These activities are certainly unlawful and can draw the attention of the law enforcement agencies soft-peddling it because it’s carried out by the Hindutva zealots
Syed Ali Mujtaba | Clarion India
There are some developments reported from the Dakshin Kannada district of Karnataka that appears to be symptomatic of the making of Hindu Rashtra. These activities are certainly unlawful and can draw the attention of the law enforcement agencies soft-peddling it because it’s carried out by the Hindutva zealots.
The media too is not making any noise about it because they are hand in gloves with such forces that are currently holding the reins of political power in the country.
The first such activity is noted on the occasion of Krishna Janmashtami on August 18, when a huge cut-out of Nathuram Godse was put up at several public places in Mangalore. They were at Surathkal, Baikampady, Kuloor, and surrounding places. The Akhila Bharatha Hindu Mahasabha and Hindu Jagaran Vedike are believed to be behind such acts.
Objection to it was raised by the Leader of the Opposition in the Karnataka Legislative Council, B K Hariprasad, who questioned the controversial banners with pictures of Godse who had murdered Mahatma Gandhi. He sought to know how Godse’s image was put up for the public view and who gave the permission to install his banners.
However, the fact is that the banners of Godse were put up by those people who idolise him and portray him as a national hero. They want to glorify him by declaring him a true patriot belittling the sacrifices made by Mahatma Gandhi for the nation’s independence.
The hoarding of Godse was for the celebration of the killing of Mahatma Gandhi and to send the message that forgetting Gandhi and accepting Godse was national. It remains to be seen how the people of India will accept this new narrative for which the ground is being prepared from Karnataka. The big deal is to debunk ideas such as ‘Iswar Allah tero naam’ and accept ‘Jai Shree Ram,’ as the national credo.
Another development in this direction is noticed at a school in Gujarat when in 2019 in a question paper for class 9, students were asked to write how Mahatma Gandhi committed suicide. The students were supposed to accept the fact that Gandhi was not murdered, but had committed suicide. This is also a new narrative developed by the Sangh Parivar to wash the taint that Mahatma Gandhi was murdered by a Hindu radical.
There are other signs of the making of the Hindu Rashtra coming from Dakshin Karnataka. A day before Janmashtami, that’s August 17, a banner of Veer Savarkar, the Hindu ideologue, was put up in Kumpala near Ullal in Mangalore. The message was to accept Savarkar as a national hero.
Even ahead of the 75th Independence Day, Karnataka witnessed a political controversy. The state government’s advertisement for the newspaper had V D Savarkar’s image but Jawaharlal Nehru’s image was missing from the list of freedom fighters.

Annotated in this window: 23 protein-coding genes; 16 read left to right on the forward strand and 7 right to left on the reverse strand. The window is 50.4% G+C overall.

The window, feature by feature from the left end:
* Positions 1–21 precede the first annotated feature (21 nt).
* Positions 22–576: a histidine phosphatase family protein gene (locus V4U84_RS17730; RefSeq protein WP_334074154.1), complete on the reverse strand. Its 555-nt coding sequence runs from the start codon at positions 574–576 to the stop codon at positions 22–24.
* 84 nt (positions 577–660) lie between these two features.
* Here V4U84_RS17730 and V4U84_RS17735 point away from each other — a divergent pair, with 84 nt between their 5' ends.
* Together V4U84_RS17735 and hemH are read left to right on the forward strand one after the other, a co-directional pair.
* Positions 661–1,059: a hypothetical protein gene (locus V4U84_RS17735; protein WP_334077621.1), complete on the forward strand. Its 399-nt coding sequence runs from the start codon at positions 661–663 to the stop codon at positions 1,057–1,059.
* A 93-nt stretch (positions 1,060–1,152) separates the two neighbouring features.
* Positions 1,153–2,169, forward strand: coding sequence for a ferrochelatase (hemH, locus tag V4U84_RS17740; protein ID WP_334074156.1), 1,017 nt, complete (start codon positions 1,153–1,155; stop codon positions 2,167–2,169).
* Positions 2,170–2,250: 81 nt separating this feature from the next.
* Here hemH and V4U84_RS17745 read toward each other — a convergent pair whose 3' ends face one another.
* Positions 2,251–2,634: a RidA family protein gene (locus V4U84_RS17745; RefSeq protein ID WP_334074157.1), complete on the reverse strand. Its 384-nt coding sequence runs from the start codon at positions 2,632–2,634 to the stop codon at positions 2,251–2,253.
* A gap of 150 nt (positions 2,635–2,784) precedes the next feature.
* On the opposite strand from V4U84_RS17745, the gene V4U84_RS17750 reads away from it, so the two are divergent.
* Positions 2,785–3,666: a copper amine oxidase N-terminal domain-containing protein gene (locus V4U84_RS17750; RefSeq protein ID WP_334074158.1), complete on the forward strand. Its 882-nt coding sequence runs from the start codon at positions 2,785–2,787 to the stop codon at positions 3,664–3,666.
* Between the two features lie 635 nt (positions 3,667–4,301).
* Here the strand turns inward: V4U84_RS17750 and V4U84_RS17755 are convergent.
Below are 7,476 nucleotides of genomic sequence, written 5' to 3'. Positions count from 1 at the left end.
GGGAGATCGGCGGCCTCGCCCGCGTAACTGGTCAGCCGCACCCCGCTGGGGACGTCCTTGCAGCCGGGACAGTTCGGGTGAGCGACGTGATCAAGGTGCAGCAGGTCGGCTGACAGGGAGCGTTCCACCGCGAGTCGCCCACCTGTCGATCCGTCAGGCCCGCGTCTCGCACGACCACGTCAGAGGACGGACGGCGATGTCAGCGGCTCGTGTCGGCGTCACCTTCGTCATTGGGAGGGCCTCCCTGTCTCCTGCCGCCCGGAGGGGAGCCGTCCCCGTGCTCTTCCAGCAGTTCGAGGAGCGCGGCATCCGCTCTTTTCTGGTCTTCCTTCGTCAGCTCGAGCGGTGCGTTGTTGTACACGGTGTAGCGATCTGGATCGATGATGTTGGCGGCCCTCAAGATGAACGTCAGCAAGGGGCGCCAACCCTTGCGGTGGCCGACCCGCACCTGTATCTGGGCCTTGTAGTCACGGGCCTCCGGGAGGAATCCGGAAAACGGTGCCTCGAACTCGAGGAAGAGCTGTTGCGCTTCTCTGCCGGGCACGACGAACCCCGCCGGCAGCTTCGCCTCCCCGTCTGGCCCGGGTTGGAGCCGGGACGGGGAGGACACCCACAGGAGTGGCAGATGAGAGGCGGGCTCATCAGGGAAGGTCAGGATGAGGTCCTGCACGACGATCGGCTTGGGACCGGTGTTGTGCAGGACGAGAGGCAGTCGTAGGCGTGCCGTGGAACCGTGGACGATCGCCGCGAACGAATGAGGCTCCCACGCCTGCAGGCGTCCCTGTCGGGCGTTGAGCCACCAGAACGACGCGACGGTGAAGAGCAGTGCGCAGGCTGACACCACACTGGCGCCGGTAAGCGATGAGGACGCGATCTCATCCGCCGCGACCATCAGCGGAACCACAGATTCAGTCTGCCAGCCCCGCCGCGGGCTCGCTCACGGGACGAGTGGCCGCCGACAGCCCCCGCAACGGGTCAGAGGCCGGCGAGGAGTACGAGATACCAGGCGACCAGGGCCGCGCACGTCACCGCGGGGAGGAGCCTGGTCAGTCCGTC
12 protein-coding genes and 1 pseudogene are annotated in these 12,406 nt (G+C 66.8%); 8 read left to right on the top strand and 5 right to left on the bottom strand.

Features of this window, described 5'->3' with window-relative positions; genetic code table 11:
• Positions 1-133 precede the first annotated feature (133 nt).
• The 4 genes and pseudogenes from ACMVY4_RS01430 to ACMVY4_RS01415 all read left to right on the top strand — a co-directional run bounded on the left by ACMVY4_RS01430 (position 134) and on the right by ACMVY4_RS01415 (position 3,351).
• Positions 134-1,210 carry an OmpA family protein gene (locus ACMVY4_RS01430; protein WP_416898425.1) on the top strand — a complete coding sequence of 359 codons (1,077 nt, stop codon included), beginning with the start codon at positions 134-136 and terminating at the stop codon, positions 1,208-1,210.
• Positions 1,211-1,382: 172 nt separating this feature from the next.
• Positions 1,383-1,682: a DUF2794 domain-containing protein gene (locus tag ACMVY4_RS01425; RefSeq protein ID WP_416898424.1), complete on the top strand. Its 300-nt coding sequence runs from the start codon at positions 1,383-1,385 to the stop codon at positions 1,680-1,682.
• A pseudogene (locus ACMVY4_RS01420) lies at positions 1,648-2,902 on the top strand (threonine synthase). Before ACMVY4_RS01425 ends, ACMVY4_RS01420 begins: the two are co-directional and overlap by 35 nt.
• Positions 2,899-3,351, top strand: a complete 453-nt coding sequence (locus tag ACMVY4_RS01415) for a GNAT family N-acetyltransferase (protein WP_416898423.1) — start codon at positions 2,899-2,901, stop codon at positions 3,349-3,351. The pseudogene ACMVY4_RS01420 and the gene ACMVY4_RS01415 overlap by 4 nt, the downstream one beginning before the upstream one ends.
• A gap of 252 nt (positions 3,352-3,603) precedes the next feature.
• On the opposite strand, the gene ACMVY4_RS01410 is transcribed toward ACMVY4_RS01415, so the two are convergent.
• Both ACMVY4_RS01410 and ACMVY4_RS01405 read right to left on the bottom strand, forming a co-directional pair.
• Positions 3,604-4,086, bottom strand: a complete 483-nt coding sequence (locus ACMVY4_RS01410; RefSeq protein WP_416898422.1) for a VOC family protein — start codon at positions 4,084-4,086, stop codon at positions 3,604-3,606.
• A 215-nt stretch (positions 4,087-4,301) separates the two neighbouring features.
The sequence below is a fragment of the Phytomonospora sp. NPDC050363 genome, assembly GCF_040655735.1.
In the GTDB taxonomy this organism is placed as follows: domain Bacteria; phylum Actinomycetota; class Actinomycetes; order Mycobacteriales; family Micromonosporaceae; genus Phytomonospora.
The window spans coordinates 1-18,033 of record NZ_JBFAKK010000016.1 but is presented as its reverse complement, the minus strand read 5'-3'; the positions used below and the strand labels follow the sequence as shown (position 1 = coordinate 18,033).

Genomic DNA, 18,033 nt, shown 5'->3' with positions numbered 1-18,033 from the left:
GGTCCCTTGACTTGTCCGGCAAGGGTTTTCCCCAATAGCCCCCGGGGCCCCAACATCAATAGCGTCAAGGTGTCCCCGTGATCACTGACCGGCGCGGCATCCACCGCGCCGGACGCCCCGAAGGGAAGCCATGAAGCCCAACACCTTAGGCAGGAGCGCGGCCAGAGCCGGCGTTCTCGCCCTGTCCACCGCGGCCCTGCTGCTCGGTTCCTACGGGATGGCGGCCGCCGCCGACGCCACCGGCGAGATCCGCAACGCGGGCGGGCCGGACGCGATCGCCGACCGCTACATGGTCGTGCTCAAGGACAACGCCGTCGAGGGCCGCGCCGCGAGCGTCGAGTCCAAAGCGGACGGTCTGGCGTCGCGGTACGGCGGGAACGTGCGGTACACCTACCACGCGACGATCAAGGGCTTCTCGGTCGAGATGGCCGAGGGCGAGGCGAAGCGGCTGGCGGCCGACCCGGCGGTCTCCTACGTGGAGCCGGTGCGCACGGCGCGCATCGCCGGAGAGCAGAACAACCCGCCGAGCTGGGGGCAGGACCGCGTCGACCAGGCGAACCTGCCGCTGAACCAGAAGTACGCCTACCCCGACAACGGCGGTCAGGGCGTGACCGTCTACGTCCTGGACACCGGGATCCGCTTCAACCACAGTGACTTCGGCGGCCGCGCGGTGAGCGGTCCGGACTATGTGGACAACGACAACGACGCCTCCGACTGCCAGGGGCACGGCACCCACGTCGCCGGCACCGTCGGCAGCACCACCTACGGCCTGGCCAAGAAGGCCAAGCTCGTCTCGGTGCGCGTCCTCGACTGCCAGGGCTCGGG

As part of the Independence Day celebration, Bajrang Dal activists put up a huge poster of Savarkar in the Shivamogga district of Karnataka. This became contentious and a Muslim group opposed it. In the ensuing clashes, a man was stabbed.
It is seen that wherever the Savarkar poster comes up it evokes opposition and that leads to clashes. While some people want to hail him, others question his contribution to the country.
In the same sequence of events, ahead of Independence Day, some Hindu groups pulled down the banners of Tipu Sultan put up by the Congress party along with several other freedom fighters. The Hindu group refuses to acknowledge the contribution made by Tipu Sultan to the struggle for the freedom of India and wants to paint him as an anti-Hindu and religious bigot.
This is a new template of politics that has emerged in Dakshin Karnataka riding the wave of Hindu nationalism. This symbolizes the BJP’s vision and mission to promote the cause of Hindutva and to make India a ‘Hindu Rashtra.’
The BJP is drawing capital by pursuing its anti-Muslim agenda. It has developed an 80-20 model, where 80 percent of Hindu votes can be consolidated by opposing the 20 percent Muslim votes. This ensures the party’s victory as long as the democratic form of governance is practiced in India. The anti-Muslim agenda serves the BJP’s interest very well.
The developments in Dakshin Karnataka point to the fact that India is on the cusp of choosing two diametrically opposite paths; one that is currently underway a ride over the Hindutva juggernaut and the other to change the course of Indian politics. This can happen only through a decisive political mandate. But will the course correction happen when the EVMS are rigged and MLAs are bought over by the BJP? Nonetheless, the election in Karnataka due next year promises some hope.
Syed Ali Mujtaba is a journalist based in Chennai. He can be contacted at email@example.com